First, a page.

- The S&P 500, Dow and Nasdaq indexes have all slumped since President Donald Trump threatened last week to slap more tariffs on Chinese imports.
- Wall Street analysts see little hope for a short-term breakthrough on trade talks between the U.S. and China, saying the sides are “dug in.”
After gaining ground on Tuesday, stocks are tumbling again on growing investor fears about an escalating trade war between the U.S. and China.
The Dow fell 536 points, or 2.3%, to 25,482 shortly after the start of trade, while the S&P 500 and Nasdaq indexes both slid more than 1%. Bond yields, which move in the opposite direction of their prices, also declined in a sign investors are seeking to protect themselves amid significant volatility on Wall Street.
Markets have swung wildly this week after Washington and Beijing raised the stakes in their trade war. Chinaafter President Donald Trump said the U.S. would on Chinese goods.
The Treasury Department on Monday also formally labeled China afor the first time since 1994.
“Whereas a few weeks ago it seemed like a detente was likely between the two countries, at least until after next year’s U.S. election, the recent round of threats of tariffs and responses suggests to us that both sides are so dug in that neither can be seen as giving into the other,” Brian Gardner, an equity analyst with Keefe, Bruyette & Woods, said in a report.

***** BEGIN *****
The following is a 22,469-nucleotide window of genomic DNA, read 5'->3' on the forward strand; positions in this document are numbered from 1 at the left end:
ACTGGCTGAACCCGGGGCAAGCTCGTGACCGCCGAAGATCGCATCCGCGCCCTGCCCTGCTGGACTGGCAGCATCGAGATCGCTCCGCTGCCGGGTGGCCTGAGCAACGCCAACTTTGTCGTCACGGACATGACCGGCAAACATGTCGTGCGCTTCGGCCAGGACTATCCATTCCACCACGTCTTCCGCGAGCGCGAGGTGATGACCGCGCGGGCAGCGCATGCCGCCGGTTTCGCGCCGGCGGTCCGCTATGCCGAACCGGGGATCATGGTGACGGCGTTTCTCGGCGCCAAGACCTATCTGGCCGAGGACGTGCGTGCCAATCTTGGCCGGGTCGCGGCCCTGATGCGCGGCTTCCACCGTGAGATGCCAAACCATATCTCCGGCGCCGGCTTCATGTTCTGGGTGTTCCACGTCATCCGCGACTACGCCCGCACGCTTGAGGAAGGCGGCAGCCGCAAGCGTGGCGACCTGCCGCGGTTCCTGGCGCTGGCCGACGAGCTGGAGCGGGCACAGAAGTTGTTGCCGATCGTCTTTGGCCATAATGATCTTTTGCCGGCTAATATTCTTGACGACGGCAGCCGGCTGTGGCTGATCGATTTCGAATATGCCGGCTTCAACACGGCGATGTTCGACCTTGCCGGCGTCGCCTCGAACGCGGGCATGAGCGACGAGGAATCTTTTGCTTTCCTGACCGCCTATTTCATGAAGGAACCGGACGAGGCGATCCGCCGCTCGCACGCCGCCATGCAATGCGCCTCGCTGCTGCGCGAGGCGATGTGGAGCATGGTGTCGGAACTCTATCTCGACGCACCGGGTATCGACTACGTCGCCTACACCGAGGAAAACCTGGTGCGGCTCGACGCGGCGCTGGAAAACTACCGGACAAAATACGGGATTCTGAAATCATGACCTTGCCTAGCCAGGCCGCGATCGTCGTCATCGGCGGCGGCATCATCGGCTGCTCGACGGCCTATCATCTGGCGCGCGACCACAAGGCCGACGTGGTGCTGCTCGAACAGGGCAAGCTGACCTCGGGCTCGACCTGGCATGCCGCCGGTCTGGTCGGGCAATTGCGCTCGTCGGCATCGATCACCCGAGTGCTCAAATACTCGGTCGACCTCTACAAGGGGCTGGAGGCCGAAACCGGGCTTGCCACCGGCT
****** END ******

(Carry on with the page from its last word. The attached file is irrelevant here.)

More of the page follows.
The Dow, which tracks 30 large publicly traded companies, has fallen nearly 4% since August 1, when Mr. Trump surprised markets by saying over Twitter that the U.S. would put a 10% tariff on $300 billion of Chinese imports unless trade talks between the countries advanced.
The broader S&P 500 — which notched a record high in late July — has sunk even more during that time, losing 5%, while the tech-heavy Nasdaq has declined 4%.
— The Associated Press contributed to this report.